Find a way to move on from an unexpected illness or accident that initially seemed to stop them in their tracks.
Find a way to feel grateful for what they have and not dwell on what they do not have.
This capacity to change the narrative is common across all successful athletes. In fact, sport is just fortunate that they chose it and not some other endeavour that they would have likely excelled at, albeit away from a global audience.
Sport is the means by which they express themselves and we the fans get to revel in their achievement. However, to simplify it as just determined people doing active things misses the point entirely.
Channel 4 recently showed a brilliant programme titled Changing Gears, presented by Billy Monger that exemplified the calibre of athletes we are dealing with at a Paralympics.
Billy, a talented racing car driver in his youth, had his dreams of a career in Formula One dashed in 2017 when his car crashed at Donnington race track resulting in a double leg amputation.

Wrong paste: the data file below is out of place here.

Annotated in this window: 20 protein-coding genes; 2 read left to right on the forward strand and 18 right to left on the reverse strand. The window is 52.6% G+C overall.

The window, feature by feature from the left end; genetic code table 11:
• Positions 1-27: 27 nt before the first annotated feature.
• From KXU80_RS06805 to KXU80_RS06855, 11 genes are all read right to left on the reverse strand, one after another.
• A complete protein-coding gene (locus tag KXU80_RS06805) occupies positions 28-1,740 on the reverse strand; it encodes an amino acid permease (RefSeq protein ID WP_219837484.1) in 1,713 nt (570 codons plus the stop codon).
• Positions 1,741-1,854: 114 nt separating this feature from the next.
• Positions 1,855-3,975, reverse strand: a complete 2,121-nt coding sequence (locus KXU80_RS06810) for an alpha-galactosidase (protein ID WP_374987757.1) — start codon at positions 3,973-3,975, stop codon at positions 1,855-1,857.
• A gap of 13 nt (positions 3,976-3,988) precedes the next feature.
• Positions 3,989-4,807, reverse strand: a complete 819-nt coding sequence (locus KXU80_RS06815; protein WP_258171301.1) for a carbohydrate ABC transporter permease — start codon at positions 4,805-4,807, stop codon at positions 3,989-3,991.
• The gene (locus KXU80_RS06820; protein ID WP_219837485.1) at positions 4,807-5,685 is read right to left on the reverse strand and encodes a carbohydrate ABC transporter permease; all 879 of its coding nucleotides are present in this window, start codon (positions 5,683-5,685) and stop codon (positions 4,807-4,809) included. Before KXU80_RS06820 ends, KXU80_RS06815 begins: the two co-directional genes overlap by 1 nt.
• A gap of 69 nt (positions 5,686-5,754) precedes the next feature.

After the customary outpouring of support he received from those close to him and those he would never know or meet he was struck with how nonchalant people became with their assumption that he would go on to become a para-athlete and one day a Paralympian.
Unsurprisingly, he never had any aspirations of being a Paralympian, nonetheless, he did find the assumptions of others quite surprising. Possibly because he recognised what it took to excel at something, anything, but more so because it was so different to his own opinion.
He always saw Paralympians as athletes who had to be athletic while having to deal with what seemed like insurmountable obstacles in every other aspect of their lives. To think that people saw para-athleticism as an obvious option was worthy of exploration, and the subject of the aforementioned programme.